In our Practical Management article this issue, Trease and colleagues present hydration strategies for those pursuing physical activity and endurance events at high altitude (>2500m). Readers will be aware that altitude may complicate hydration strategies as a result of physiological adaptations which need to be taken into account by those competing at altitude and those advising them. The article discusses the impact of acclimatisation on hydration status and the physiological changes taking place, with an in depth discussion of suggested hydration strategies with a focus on a risk-averse approach.
There is lots more in this issue to enjoy including Brief Reports on cardiocirculatory stress in professional football (soccer) coaches and the use of Botulinum toxin A for chronic exertional compartment syndrome, a Critical Review describing frequencies of lower-limb apophyseal injuries in children and adolescents, and a Case Report on the treatment of Pellegrini-Stieda syndrome with percutaneous lavage and platelet-rich plasma infiltration.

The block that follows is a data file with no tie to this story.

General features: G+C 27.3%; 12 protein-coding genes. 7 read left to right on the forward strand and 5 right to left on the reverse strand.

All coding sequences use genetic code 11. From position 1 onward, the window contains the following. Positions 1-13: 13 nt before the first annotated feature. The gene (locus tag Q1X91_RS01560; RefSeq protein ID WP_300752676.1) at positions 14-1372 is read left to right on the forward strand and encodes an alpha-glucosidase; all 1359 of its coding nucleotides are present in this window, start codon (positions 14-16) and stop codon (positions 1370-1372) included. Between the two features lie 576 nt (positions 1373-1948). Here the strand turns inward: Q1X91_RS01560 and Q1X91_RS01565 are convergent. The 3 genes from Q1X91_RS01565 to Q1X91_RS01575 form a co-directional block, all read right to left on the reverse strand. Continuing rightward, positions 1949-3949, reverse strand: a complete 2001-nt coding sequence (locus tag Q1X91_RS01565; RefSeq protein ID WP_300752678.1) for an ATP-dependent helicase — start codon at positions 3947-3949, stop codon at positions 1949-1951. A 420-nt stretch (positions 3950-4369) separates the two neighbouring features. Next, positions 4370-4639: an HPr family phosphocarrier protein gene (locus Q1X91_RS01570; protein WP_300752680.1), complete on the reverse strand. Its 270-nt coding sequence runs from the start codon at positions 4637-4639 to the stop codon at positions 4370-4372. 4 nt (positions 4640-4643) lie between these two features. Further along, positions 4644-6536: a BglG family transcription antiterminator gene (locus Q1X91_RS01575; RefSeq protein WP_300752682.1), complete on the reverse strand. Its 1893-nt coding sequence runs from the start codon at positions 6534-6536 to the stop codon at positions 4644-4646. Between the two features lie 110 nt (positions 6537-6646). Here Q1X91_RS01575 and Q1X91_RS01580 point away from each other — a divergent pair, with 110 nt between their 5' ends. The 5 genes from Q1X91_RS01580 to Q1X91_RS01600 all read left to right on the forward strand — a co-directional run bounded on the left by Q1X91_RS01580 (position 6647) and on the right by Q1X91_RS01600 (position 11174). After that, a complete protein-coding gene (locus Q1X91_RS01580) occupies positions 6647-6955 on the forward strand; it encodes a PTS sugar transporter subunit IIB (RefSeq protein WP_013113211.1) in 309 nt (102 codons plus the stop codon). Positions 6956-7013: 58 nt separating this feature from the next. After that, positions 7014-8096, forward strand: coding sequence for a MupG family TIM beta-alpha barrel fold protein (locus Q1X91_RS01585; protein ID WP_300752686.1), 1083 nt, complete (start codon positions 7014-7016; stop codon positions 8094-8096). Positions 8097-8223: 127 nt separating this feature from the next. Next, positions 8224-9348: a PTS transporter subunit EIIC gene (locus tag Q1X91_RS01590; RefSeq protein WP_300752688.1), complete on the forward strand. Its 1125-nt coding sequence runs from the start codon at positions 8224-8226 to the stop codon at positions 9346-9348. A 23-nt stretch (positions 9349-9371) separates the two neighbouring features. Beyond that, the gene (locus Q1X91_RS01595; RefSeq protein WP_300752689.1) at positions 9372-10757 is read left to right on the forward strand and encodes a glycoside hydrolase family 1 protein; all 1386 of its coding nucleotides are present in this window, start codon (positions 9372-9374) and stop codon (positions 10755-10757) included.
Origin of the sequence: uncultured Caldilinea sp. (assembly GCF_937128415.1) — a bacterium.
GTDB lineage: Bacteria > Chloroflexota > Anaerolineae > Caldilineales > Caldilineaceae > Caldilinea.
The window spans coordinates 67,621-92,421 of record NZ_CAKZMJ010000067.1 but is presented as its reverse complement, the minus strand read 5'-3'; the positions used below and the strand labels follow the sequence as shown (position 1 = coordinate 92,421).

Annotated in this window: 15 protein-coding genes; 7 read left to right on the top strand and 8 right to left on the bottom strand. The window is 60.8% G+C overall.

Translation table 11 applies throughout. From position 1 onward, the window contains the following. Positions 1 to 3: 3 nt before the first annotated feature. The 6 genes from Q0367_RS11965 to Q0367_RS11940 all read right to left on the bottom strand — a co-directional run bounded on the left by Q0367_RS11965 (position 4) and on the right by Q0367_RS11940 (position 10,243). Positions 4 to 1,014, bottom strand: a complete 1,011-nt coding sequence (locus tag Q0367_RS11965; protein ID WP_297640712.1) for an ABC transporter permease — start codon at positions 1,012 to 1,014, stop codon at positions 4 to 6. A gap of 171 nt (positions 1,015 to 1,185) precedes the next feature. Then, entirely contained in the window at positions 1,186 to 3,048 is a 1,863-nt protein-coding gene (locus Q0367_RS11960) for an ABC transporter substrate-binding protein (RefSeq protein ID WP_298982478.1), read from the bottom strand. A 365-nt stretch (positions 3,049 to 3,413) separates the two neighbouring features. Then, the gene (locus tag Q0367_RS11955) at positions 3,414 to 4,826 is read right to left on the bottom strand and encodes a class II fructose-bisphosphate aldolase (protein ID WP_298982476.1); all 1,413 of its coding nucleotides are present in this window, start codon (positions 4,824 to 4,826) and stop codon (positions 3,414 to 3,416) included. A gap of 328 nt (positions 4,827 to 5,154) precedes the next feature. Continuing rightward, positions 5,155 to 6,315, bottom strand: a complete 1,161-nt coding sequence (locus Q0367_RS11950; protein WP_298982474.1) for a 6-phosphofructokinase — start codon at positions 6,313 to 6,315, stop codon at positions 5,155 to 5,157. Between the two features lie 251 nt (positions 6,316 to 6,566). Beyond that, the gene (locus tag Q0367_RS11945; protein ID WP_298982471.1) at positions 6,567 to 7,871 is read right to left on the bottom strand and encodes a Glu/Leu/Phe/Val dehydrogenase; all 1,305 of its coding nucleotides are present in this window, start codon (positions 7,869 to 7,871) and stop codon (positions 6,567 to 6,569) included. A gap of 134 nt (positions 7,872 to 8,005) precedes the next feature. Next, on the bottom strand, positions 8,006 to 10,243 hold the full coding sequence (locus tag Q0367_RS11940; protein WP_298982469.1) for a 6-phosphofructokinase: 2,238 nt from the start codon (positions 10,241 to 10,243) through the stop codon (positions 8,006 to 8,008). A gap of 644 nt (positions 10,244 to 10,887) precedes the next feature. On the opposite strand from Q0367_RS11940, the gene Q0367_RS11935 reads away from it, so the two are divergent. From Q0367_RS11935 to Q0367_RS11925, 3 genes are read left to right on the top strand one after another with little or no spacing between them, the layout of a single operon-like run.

Once again, a reminder that CJSM is now on Instagram as well as our other social media outlets including Twitter and Facebook, so keep an eye out for us on these sites as well as on the CJSM Blog to keep up to date with what's going on in the world of Sports Medicine.
Check out our CME articles on the Lippincott CME Connection website with new topics being added regularly, and don't forget to have fun testing your clinical reasoning skills with our clinical case studies, produced in association with AMSSM and AOASM and available for free on our website.
Enjoy the summer months, and we'll see you again in September.
All the best,
Christopher Hughes MBBS MSc